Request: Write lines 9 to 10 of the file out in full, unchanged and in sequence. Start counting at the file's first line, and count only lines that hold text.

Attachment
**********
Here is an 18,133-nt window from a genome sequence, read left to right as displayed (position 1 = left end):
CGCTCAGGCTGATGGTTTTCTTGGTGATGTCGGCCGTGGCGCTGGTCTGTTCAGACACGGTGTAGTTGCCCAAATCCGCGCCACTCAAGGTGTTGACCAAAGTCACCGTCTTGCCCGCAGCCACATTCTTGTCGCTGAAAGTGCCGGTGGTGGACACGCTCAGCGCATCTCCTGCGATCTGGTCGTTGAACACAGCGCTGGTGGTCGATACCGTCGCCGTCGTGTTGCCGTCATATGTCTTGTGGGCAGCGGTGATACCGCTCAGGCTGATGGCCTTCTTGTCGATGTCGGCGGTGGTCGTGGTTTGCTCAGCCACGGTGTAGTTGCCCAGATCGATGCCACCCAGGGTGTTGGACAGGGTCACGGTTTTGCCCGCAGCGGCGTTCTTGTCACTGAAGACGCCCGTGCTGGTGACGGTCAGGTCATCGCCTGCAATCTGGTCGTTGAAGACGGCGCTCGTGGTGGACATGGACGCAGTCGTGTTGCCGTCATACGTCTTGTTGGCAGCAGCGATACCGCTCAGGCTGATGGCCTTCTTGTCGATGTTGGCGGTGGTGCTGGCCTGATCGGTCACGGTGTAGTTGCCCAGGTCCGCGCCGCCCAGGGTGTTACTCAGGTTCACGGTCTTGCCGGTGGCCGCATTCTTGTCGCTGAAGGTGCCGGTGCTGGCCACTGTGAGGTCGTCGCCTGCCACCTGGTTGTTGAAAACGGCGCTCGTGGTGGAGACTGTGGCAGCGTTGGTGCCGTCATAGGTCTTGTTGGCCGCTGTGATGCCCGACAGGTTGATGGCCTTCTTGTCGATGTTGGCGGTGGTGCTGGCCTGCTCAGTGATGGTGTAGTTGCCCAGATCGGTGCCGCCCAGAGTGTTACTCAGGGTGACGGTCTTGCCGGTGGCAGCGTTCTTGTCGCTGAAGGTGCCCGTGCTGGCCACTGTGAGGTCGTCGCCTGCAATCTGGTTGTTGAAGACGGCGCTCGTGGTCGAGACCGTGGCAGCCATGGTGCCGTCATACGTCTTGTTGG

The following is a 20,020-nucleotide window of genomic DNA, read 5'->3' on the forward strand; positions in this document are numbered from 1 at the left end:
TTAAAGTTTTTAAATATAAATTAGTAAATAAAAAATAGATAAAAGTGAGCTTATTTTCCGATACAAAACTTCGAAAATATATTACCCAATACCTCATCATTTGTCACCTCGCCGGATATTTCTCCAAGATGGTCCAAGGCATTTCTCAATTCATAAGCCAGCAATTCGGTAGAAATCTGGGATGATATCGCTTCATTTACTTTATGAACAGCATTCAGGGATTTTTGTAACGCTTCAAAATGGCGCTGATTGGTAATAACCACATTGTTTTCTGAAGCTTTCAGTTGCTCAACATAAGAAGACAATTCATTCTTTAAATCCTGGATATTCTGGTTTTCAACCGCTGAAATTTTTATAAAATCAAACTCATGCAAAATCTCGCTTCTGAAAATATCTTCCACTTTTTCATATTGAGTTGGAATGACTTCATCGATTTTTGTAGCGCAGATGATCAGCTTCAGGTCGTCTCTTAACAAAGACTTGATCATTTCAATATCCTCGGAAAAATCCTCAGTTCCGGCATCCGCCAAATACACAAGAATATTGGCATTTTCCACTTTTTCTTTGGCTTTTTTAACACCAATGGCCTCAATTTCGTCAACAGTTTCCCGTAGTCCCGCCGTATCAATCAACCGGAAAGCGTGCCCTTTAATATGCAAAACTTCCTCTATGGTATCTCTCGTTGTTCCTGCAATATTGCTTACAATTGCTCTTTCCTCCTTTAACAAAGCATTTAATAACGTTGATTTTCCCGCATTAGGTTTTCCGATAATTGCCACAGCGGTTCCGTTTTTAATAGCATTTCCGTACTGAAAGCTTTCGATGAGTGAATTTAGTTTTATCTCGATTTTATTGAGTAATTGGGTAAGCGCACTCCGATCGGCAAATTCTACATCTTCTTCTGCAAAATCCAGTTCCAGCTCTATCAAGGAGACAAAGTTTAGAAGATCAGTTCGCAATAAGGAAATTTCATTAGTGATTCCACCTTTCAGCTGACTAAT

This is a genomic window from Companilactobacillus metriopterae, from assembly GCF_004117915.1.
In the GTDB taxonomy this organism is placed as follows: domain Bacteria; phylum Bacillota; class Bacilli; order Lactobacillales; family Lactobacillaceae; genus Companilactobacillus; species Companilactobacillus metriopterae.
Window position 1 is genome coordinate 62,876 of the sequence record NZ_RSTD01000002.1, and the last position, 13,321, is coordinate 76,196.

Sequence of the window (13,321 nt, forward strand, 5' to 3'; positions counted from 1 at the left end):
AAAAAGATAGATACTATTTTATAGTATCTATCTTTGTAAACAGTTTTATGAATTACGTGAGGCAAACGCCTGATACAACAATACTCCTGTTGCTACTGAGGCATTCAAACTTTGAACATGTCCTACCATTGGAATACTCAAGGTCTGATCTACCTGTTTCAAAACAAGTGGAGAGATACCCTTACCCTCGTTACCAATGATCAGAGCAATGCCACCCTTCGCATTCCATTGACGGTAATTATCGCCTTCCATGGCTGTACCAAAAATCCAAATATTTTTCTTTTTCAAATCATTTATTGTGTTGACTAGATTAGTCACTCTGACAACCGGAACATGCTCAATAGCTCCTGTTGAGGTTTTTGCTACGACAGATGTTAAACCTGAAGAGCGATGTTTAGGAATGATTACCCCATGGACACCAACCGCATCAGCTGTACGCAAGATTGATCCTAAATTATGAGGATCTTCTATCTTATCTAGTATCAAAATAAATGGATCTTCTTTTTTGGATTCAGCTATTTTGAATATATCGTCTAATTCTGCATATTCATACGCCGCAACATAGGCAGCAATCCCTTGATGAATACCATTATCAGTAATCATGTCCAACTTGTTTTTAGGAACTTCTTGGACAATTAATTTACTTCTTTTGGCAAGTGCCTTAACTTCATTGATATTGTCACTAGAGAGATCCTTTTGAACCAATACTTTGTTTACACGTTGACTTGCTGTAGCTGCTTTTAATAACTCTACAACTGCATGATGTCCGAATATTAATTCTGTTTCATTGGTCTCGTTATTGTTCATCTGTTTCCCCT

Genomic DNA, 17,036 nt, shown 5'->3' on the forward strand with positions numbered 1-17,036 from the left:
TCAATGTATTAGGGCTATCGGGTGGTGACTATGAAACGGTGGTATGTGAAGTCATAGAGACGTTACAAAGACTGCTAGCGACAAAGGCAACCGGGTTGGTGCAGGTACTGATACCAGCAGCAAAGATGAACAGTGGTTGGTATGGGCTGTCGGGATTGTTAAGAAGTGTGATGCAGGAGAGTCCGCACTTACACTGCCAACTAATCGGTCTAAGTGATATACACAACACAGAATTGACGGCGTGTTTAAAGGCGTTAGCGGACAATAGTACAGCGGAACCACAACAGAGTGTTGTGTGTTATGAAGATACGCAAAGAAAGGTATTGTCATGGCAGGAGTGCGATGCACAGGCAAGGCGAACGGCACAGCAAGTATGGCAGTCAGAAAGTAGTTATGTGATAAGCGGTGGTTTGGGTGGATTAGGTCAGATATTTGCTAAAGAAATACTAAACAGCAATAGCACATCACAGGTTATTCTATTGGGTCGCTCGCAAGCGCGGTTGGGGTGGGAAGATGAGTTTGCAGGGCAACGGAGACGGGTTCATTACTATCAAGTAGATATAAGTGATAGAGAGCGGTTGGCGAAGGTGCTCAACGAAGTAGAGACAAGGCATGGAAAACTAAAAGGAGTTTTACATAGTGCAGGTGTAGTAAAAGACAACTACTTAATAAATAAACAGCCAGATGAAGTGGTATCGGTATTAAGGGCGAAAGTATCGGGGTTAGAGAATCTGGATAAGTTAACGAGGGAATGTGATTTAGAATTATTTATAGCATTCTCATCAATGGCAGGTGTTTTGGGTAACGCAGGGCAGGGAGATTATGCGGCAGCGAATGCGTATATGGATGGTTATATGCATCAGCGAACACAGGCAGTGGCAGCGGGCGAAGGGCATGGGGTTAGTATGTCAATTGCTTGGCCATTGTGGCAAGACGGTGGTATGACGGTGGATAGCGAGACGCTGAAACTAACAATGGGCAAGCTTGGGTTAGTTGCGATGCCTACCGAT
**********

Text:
AAAAAGATAGATACTATTTTATAGTATCTATCTTTGTAAACAGTTTTATGAATTACGTGAGGCAAACGCCTGATACAACAATACTCCTGTTGCTACTGAGGCATTCAAACTTTGAACATGTCCTACCATTGGAATACTCAAGGTCTGATCTACCTGTTTCAAAACAAGTGGAGAGATACCCTTACCCTCGTTACCAATGATCAGAGCAATGCCACCCTTCGCATTCCATTGACGGTAATTATCGCCTTCCATGGCTGTACCAAAAATCCAAATATTTTTCTTTTTCAAATCATTTATTGTGTTGACTAGATTAGTCACTCTGACAACCGGAACATGCTCAATAGCTCCTGTTGAGGTTTTTGCTACGACAGATGTTAAACCTGAAGAGCGATGTTTAGGAATGATTACCCCATGGACACCAACCGCATCAGCTGTACGCAAGATTGATCCTAAATTATGAGGATCTTCTATCTTATCTAGTATCAAAATAAATGGATCTTCTTTTTTGGATTCAGCTATTTTGAATATATCGTCTAATTCTGCATATTCATACGCCGCAACATAGGCAGCAATCCCTTGATGAATACCATTATCAGTAATCATGTCCAACTTGTTTTTAGGAACTTCTTGGACAATTAATTTACTTCTTTTGGCAAGTGCCTTAACTTCATTGATATTGTCACTAGAGAGATCCTTTTGAACCAATACTTTGTTTACACGTTGACTTGCTGTAGCTGCTTTTAATAACTCTACAACTGCATGATGTCCGAATATTAATTCTGTTTCATTGGTCTCGTTATTGTTCATCTGTTTCCCCT

Genomic DNA, 17,036 nt, shown 5'->3' on the forward strand with positions numbered 1-17,036 from the left: